The Wall Street Journal reported on early stage discussions between Danone and Japanese beverage group Kirin over the possible transfer of the French group's global bottled water business. Kirin is already Danone's local partner in Japan for distribution of Evian and Volvic and is keen to broaden its international coverage. Its rivals Asahi Breweries and Suntory are also known to be hungry for international assets than would expand their worldwide presence. However Danone is unlikely to part with the water business unless offered an exceptional deal. 

A US court rejected the claim by private equity group Terra Firma that it had been duped by Citigroup over negotiations to acquire struggling music major EMI. Terra Firma's principal Guy Hands claims that Citi falsely encouraged him to believe that a rival fund was negotiating to buy the business, with the result that he paid a higher price than necessary for EMI. Since then, the record company's performance has slumped - largely as a result of a badly managed restructuring which alienated many of its most important artists - and it is poised on the precipice of a default on the money it borrowed from Citi to fund the deal, a sum now approaching $5bn. Default would allow Citi to seize control of EMI and sell it on, most probably to another client, Warner Music. This year, Hands was able to persuade his investors to cough up another GBP 100m of capital to ward off that threat. The court's ruling, however, will make it much harder for Terra Firma to repeat that trick next March, when another potential default looms. As the Financial Times commented, "Mr Hands' error in going to court extended beyond the fact that his case was thin, for it also made him look incompetent. Investors had placed money with him to make his own judgments on which companies to buy, and at what price, not to depend on getting information about rival bidders."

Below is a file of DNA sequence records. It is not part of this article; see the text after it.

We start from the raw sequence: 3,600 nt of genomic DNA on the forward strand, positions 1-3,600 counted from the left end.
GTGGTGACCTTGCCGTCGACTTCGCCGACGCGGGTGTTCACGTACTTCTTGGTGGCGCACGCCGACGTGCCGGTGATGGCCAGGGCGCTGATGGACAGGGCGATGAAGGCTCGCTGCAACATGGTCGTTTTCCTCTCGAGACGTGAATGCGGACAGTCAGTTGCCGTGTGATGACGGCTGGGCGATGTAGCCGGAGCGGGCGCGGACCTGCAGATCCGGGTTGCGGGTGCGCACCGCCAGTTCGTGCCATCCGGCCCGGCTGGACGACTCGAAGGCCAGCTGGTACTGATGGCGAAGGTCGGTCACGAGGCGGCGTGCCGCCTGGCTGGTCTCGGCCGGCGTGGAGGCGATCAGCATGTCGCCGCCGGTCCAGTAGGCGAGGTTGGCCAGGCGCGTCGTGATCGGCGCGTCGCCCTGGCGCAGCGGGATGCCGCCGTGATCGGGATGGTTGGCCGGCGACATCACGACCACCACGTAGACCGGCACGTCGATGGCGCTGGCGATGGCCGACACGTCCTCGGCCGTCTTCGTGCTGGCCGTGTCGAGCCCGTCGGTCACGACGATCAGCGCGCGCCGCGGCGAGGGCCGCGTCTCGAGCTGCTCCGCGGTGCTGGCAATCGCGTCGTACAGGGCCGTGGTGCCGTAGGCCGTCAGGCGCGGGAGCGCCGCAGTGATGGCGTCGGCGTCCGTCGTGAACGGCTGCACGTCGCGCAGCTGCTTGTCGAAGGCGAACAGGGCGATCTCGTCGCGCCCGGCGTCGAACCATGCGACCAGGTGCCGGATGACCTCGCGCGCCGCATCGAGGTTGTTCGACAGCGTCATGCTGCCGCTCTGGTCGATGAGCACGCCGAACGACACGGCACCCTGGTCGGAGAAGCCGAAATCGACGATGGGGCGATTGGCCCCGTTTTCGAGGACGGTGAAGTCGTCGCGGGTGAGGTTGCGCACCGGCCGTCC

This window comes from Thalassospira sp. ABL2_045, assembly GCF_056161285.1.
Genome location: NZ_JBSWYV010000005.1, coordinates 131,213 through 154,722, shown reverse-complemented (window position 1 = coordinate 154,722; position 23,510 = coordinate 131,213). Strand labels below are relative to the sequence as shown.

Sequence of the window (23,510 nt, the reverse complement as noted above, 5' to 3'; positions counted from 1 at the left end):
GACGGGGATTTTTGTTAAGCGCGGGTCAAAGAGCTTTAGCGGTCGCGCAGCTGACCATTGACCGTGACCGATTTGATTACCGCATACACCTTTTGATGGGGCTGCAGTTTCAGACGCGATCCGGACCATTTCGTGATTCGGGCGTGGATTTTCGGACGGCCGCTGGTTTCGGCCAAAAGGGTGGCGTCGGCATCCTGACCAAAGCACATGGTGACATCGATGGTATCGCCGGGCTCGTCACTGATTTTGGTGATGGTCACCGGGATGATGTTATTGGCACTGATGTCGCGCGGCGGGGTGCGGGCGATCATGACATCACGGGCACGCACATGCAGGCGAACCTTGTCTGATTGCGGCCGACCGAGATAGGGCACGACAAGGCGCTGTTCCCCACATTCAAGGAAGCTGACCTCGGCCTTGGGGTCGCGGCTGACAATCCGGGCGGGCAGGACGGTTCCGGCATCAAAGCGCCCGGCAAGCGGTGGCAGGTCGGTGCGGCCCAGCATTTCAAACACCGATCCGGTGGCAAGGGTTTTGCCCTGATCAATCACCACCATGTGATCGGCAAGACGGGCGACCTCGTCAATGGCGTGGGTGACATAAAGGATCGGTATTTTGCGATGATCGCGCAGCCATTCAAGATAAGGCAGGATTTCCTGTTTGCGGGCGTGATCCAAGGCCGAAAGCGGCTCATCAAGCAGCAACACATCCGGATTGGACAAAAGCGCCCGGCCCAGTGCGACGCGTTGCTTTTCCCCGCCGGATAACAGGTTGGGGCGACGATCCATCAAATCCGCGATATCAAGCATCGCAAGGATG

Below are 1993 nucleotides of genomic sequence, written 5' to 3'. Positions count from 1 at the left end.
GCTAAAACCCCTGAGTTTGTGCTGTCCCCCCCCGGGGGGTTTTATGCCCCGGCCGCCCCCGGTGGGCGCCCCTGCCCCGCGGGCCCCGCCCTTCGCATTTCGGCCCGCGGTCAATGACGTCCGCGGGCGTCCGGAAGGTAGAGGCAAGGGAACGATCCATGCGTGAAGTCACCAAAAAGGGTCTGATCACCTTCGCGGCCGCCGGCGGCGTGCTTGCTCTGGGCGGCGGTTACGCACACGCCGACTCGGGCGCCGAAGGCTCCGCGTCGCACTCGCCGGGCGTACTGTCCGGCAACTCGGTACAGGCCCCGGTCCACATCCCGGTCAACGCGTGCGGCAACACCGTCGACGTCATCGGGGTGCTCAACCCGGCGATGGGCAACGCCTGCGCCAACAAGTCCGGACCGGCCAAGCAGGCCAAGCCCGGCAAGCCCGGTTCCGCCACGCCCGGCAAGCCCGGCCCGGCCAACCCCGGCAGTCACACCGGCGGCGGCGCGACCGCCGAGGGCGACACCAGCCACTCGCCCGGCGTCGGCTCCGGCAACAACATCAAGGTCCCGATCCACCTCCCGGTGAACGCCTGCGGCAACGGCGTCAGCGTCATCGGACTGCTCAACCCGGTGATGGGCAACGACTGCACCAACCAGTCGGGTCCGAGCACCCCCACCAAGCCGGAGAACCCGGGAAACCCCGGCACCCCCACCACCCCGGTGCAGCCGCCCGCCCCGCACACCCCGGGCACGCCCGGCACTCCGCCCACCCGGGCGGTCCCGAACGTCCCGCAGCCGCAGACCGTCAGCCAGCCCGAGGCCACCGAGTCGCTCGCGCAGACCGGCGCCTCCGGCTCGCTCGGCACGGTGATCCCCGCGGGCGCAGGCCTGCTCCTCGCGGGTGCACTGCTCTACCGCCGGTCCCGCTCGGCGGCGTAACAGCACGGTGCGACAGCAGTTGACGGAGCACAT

Unilever reported strong quarterly results, with 3Q revenues jumping by 13.2% to E11.5bn on strong growth in emerging markets. The organic increase, stripping out currency fluctuation and acquisitions, held firm at 3.6%, the same as the previous quarter. However profits for the quarter jumped 24% to E1.75bn, as a result of pricing increases and cost-cutting. The improvement in sales was in line with other packaged goods groups. P&G reported a similar organic increase in revenues for the quarter, but only a 2% rise in like-for-like earnings because of rising commodity costs.

Adidas announced a bold set of targets for future growth. Encouraged by a 20% increase in 3Q reported revenues (10% excluding currency fluctuation) in the wake of the 2010 World Cup, the company vowed to increase annual  revenues by up to 50% over the next five years, reaching E17bn by 2015. Group sales for full year 2010 are expected to weigh in a t around E11.5bn. Adidas also set itself the goal of establishing its secondary brand Reebok as the leading name in fitness and training. That task would have seemed all but impossible two years ago, but Reebok's performance has improved dramatically as a result of its launch of EasyTone firming trainers.